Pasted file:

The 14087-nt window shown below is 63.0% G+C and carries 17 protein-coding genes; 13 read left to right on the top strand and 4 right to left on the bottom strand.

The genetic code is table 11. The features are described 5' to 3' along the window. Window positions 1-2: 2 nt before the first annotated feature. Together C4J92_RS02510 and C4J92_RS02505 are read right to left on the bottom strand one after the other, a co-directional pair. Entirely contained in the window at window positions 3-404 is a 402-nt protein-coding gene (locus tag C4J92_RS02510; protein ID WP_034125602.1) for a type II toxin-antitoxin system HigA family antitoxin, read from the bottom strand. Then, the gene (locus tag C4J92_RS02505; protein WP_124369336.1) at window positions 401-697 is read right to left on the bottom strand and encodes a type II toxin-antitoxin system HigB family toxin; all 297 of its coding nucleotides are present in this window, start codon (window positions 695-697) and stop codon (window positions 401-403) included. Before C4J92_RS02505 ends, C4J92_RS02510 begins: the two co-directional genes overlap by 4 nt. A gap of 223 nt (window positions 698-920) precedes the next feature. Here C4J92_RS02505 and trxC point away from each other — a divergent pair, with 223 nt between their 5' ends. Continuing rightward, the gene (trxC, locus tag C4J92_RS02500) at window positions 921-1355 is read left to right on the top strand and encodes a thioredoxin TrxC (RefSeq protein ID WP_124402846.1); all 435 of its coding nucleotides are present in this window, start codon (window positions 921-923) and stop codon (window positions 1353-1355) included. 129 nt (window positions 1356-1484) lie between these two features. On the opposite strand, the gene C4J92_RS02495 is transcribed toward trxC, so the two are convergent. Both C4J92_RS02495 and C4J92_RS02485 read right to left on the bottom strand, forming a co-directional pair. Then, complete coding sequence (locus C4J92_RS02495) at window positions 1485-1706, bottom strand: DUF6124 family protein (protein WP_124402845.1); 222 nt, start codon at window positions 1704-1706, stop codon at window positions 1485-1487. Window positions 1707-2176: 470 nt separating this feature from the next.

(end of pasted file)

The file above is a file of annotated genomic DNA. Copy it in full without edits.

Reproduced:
The 14087-nt window shown below is 63.0% G+C and carries 17 protein-coding genes; 13 read left to right on the top strand and 4 right to left on the bottom strand.

The genetic code is table 11. The features are described 5' to 3' along the window. Window positions 1-2: 2 nt before the first annotated feature. Together C4J92_RS02510 and C4J92_RS02505 are read right to left on the bottom strand one after the other, a co-directional pair. Entirely contained in the window at window positions 3-404 is a 402-nt protein-coding gene (locus tag C4J92_RS02510; protein ID WP_034125602.1) for a type II toxin-antitoxin system HigA family antitoxin, read from the bottom strand. Then, the gene (locus tag C4J92_RS02505; protein WP_124369336.1) at window positions 401-697 is read right to left on the bottom strand and encodes a type II toxin-antitoxin system HigB family toxin; all 297 of its coding nucleotides are present in this window, start codon (window positions 695-697) and stop codon (window positions 401-403) included. Before C4J92_RS02505 ends, C4J92_RS02510 begins: the two co-directional genes overlap by 4 nt. A gap of 223 nt (window positions 698-920) precedes the next feature. Here C4J92_RS02505 and trxC point away from each other — a divergent pair, with 223 nt between their 5' ends. Continuing rightward, the gene (trxC, locus tag C4J92_RS02500) at window positions 921-1355 is read left to right on the top strand and encodes a thioredoxin TrxC (RefSeq protein ID WP_124402846.1); all 435 of its coding nucleotides are present in this window, start codon (window positions 921-923) and stop codon (window positions 1353-1355) included. 129 nt (window positions 1356-1484) lie between these two features. On the opposite strand, the gene C4J92_RS02495 is transcribed toward trxC, so the two are convergent. Both C4J92_RS02495 and C4J92_RS02485 read right to left on the bottom strand, forming a co-directional pair. Then, complete coding sequence (locus C4J92_RS02495) at window positions 1485-1706, bottom strand: DUF6124 family protein (protein WP_124402845.1); 222 nt, start codon at window positions 1704-1706, stop codon at window positions 1485-1487. Window positions 1707-2176: 470 nt separating this feature from the next.